Tips for Integrating a Yoga Practice into a Busy Life


Yoga pic

A real estate investor by profession, Gonchikar Raya is an active individual in his free time. Gonchikar Raya enjoys hiking, swimming, and tennis, as well as practicing yoga.

A regular yoga practice can seem like a big commitment for a busy person, but this assumption largely stems from the view that yoga requires a large chunk of time. In reality, it only takes a relatively simple, half-hour practice in the morning to relax and clear the mind and body in preparation for the day ahead. The practitioner starts with basic stretches and proceeds to more active poses, then concludes with gentle breathing and meditation.

Those who cannot fit a full half hour into the morning may consider reducing their practice to 20 minutes total and breaking it into two 10-minute sessions, one in the morning and one at night. The morning practice might include two minutes of breath work (known as pranayama) as well as five minutes of meditation and three minutes of poses.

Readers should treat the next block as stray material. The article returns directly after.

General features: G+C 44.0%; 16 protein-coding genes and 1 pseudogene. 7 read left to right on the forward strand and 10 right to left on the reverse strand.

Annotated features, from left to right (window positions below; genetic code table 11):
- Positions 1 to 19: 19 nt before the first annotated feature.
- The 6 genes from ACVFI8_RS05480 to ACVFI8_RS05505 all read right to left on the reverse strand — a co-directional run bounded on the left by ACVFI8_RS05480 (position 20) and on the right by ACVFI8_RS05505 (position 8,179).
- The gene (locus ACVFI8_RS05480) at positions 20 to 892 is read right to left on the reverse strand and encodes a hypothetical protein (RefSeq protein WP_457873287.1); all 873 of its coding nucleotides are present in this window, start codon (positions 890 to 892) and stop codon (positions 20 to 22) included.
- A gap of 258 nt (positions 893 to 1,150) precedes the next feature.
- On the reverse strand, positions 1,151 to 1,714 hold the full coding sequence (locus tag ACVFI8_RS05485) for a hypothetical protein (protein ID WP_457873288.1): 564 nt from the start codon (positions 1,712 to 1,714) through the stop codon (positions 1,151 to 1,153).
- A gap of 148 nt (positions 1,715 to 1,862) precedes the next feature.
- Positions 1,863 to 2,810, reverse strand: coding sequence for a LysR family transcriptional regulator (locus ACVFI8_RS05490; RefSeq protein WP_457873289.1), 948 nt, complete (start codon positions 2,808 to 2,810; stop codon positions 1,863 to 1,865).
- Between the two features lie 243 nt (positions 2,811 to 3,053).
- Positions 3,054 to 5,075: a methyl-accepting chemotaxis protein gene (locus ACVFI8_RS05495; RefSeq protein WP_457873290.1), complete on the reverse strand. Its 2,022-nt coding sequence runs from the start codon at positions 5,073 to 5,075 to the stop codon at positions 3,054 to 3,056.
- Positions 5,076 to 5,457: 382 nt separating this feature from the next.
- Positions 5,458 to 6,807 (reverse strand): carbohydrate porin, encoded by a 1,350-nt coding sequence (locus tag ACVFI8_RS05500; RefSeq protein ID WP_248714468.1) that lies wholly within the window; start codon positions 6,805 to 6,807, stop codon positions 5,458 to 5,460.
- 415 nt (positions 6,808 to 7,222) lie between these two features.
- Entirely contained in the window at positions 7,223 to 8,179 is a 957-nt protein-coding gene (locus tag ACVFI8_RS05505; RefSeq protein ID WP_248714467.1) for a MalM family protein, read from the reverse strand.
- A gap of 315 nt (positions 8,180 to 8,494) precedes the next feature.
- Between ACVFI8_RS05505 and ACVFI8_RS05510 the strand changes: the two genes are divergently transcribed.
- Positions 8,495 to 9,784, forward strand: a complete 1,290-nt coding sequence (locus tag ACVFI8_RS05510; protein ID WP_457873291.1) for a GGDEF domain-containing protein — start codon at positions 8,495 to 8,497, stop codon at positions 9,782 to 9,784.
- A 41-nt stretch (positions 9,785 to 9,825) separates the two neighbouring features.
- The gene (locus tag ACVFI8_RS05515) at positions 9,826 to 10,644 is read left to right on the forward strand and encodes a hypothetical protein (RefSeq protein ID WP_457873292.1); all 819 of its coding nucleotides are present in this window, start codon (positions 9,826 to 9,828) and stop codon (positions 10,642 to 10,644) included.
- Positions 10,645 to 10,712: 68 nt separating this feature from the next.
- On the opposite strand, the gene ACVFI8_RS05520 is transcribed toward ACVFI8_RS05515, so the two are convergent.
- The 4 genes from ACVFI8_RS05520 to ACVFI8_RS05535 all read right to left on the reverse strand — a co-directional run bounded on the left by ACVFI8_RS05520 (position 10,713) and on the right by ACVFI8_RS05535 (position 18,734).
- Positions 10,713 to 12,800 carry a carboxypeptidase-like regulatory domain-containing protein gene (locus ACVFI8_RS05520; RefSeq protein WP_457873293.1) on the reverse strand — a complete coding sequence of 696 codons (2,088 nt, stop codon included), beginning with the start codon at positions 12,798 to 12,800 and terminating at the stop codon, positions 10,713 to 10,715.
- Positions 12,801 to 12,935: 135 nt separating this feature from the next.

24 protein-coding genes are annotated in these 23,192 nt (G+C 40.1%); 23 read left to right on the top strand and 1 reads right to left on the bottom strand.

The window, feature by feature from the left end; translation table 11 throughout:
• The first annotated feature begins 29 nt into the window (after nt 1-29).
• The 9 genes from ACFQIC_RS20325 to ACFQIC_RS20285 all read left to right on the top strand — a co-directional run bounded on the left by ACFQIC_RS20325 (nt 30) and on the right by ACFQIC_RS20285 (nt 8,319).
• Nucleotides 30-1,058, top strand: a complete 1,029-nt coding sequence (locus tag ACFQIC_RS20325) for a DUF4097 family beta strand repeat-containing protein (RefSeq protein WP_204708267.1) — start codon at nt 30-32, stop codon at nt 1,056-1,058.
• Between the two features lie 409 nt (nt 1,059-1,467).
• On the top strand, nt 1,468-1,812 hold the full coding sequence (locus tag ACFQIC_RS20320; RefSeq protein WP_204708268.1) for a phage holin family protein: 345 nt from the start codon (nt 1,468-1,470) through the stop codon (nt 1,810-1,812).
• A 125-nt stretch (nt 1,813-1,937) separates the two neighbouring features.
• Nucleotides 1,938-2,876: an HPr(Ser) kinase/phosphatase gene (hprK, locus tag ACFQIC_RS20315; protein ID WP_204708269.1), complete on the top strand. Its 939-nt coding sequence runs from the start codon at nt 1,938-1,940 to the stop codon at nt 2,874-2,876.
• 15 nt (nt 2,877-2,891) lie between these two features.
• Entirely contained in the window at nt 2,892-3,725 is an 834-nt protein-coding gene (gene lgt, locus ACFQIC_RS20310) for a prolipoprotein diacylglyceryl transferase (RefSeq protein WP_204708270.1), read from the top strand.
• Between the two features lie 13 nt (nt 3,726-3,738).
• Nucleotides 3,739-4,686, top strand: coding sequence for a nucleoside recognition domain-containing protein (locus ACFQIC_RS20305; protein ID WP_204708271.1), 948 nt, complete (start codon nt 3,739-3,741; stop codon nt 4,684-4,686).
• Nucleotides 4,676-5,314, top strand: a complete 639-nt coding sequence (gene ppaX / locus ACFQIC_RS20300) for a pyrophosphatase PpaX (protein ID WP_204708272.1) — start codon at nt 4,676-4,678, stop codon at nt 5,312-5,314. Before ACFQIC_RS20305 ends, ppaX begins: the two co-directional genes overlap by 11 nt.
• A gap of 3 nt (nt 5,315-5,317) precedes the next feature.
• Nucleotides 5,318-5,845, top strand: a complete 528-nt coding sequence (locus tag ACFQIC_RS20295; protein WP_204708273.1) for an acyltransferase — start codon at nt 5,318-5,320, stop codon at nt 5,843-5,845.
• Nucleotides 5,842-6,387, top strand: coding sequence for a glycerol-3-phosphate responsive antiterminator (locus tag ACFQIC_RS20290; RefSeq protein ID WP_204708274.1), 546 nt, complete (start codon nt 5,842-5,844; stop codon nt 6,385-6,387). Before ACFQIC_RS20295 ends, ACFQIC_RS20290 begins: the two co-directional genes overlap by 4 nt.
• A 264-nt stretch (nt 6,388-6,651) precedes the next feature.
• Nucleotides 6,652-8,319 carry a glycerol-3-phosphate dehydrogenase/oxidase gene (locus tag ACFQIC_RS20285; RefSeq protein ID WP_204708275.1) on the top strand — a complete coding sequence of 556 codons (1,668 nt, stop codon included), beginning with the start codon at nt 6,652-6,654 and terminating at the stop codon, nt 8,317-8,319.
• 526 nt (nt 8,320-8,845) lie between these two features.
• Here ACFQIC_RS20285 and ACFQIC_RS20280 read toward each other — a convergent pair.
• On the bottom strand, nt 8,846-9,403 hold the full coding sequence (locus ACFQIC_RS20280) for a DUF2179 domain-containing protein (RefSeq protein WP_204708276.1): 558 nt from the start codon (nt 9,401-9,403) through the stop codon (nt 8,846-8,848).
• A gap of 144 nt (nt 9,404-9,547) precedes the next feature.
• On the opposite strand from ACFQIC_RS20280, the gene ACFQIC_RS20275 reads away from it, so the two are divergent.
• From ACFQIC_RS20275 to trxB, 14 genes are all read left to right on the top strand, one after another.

In the evening, the practitioner might choose a soothing yoga practice, such as so-ham dhyan or supta baddhakonasana. These and a number of other yoga techniques are specifically designed to relax the body and mind deeply, in preparation for sleep.

The hours in between these two practices may also include brief yogic interludes. Poses such as viparita karani, or legs against the wall, help to reduce stress. Other asanas, such as kati chakrasana for the waist or greeva sanchalan for the neck, reduce stiffness that can build up when performing sedentary work for long periods of time. This keeps the body from taking on stress, which can negatively affect the mind and reduce productivity.